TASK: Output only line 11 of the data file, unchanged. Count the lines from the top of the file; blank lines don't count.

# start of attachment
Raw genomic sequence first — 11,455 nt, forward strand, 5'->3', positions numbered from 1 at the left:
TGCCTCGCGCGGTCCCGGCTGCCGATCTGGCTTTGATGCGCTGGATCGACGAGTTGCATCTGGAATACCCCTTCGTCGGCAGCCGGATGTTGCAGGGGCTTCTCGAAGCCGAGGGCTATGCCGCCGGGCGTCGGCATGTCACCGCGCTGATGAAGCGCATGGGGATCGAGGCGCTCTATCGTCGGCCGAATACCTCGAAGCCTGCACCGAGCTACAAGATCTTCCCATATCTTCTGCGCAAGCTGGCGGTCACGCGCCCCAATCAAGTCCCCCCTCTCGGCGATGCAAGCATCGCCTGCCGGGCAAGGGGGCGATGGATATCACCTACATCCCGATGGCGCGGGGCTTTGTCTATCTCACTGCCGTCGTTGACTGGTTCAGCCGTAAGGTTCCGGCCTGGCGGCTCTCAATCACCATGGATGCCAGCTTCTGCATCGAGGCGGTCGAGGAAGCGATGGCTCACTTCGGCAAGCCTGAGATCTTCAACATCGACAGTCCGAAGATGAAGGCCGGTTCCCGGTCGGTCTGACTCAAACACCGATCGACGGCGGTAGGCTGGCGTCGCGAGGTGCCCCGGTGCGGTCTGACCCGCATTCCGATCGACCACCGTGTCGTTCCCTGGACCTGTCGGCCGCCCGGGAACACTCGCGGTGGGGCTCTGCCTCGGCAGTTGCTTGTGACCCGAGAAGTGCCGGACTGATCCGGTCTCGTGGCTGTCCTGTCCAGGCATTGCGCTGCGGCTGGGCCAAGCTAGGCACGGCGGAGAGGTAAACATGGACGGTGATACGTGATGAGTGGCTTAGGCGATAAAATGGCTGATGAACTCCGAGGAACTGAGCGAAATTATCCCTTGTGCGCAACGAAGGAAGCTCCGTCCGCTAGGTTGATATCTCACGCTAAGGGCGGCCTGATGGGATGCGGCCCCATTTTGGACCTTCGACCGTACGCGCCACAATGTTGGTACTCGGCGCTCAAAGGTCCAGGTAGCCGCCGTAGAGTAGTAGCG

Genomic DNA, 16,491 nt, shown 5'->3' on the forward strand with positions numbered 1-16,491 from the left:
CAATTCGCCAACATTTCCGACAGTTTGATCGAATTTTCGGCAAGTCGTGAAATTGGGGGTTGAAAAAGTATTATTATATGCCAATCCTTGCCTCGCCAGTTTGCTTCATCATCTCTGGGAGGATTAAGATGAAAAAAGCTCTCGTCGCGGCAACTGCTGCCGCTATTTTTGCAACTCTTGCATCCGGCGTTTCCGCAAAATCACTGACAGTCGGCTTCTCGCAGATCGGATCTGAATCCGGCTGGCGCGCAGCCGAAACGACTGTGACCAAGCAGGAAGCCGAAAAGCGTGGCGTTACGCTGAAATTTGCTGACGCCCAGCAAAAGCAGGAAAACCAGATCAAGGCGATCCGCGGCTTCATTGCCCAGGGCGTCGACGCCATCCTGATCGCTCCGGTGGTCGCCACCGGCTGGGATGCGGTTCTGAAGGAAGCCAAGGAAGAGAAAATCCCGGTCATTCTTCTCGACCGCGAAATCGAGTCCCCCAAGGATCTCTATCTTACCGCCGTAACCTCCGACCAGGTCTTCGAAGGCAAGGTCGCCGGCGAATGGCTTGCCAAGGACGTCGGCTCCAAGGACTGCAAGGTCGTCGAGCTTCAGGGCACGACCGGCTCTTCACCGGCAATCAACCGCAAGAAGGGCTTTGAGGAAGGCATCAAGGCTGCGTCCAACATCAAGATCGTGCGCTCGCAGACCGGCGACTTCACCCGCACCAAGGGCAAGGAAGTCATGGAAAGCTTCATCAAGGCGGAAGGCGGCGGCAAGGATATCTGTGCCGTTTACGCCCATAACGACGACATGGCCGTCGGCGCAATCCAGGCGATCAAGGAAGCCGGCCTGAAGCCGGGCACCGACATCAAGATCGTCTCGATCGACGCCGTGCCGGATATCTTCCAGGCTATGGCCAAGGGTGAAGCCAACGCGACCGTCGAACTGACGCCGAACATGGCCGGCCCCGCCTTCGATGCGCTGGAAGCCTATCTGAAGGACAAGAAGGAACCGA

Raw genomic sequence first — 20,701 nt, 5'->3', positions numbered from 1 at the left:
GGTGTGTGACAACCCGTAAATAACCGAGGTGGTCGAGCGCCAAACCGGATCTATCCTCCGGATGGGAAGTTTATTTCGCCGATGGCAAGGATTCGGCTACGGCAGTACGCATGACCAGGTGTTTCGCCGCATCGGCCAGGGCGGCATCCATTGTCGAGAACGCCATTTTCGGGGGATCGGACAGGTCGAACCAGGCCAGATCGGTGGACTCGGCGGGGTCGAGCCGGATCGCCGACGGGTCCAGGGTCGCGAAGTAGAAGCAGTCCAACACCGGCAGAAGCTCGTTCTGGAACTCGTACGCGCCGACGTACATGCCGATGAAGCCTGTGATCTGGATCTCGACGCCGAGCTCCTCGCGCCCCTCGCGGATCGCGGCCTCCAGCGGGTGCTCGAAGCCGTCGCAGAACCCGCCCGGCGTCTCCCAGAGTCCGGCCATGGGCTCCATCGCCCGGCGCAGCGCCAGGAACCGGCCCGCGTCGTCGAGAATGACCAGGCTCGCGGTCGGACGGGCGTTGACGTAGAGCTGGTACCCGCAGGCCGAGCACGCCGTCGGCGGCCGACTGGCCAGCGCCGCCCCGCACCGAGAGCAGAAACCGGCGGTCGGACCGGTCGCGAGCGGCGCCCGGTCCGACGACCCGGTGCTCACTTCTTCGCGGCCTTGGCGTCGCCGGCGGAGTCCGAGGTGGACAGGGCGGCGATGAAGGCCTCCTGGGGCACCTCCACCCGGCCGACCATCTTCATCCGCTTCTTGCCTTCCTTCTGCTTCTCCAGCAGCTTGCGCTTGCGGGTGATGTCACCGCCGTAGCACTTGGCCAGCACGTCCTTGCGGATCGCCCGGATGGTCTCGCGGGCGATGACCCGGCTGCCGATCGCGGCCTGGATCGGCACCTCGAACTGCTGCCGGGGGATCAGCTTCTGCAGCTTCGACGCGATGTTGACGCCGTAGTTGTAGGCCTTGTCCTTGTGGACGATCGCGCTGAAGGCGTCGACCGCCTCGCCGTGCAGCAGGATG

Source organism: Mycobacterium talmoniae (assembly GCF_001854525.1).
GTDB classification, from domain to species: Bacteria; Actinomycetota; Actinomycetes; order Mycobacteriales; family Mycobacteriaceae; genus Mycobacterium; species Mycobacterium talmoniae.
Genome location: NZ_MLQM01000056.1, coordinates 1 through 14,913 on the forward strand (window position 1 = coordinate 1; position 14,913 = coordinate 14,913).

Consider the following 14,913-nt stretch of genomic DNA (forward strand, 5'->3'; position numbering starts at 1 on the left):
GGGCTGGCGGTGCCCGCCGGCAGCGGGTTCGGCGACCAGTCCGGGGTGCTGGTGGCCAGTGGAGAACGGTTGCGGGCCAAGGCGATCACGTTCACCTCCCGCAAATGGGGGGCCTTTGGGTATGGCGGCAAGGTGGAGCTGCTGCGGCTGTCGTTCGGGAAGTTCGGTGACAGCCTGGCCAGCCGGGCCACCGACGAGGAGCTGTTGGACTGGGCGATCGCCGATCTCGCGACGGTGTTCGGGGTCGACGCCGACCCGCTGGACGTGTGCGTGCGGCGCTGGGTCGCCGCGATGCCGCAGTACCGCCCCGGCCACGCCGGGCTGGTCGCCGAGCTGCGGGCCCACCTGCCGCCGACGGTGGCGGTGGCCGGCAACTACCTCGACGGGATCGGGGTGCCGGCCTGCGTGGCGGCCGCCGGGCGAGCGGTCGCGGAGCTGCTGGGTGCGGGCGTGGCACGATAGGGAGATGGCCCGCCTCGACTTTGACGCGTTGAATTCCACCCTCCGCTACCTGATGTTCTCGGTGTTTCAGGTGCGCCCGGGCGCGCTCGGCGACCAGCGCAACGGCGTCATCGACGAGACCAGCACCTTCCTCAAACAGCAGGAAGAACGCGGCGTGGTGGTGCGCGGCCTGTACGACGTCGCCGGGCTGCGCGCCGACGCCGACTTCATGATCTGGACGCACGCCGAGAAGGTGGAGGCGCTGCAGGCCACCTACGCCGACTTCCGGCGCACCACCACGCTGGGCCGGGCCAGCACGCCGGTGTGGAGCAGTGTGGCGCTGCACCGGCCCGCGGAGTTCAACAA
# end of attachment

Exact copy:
GGGCTGGCGGTGCCCGCCGGCAGCGGGTTCGGCGACCAGTCCGGGGTGCTGGTGGCCAGTGGAGAACGGTTGCGGGCCAAGGCGATCACGTTCACCTCCCGCAAATGGGGGGCCTTTGGGTATGGCGGCAAGGTGGAGCTGCTGCGGCTGTCGTTCGGGAAGTTCGGTGACAGCCTGGCCAGCCGGGCCACCGACGAGGAGCTGTTGGACTGGGCGATCGCCGATCTCGCGACGGTGTTCGGGGTCGACGCCGACCCGCTGGACGTGTGCGTGCGGCGCTGGGTCGCCGCGATGCCGCAGTACCGCCCCGGCCACGCCGGGCTGGTCGCCGAGCTGCGGGCCCACCTGCCGCCGACGGTGGCGGTGGCCGGCAACTACCTCGACGGGATCGGGGTGCCGGCCTGCGTGGCGGCCGCCGGGCGAGCGGTCGCGGAGCTGCTGGGTGCGGGCGTGGCACGATAGGGAGATGGCCCGCCTCGACTTTGACGCGTTGAATTCCACCCTCCGCTACCTGATGTTCTCGGTGTTTCAGGTGCGCCCGGGCGCGCTCGGCGACCAGCGCAACGGCGTCATCGACGAGACCAGCACCTTCCTCAAACAGCAGGAAGAACGCGGCGTGGTGGTGCGCGGCCTGTACGACGTCGCCGGGCTGCGCGCCGACGCCGACTTCATGATCTGGACGCACGCCGAGAAGGTGGAGGCGCTGCAGGCCACCTACGCCGACTTCCGGCGCACCACCACGCTGGGCCGGGCCAGCACGCCGGTGTGGAGCAGTGTGGCGCTGCACCGGCCCGCGGAGTTCAACAA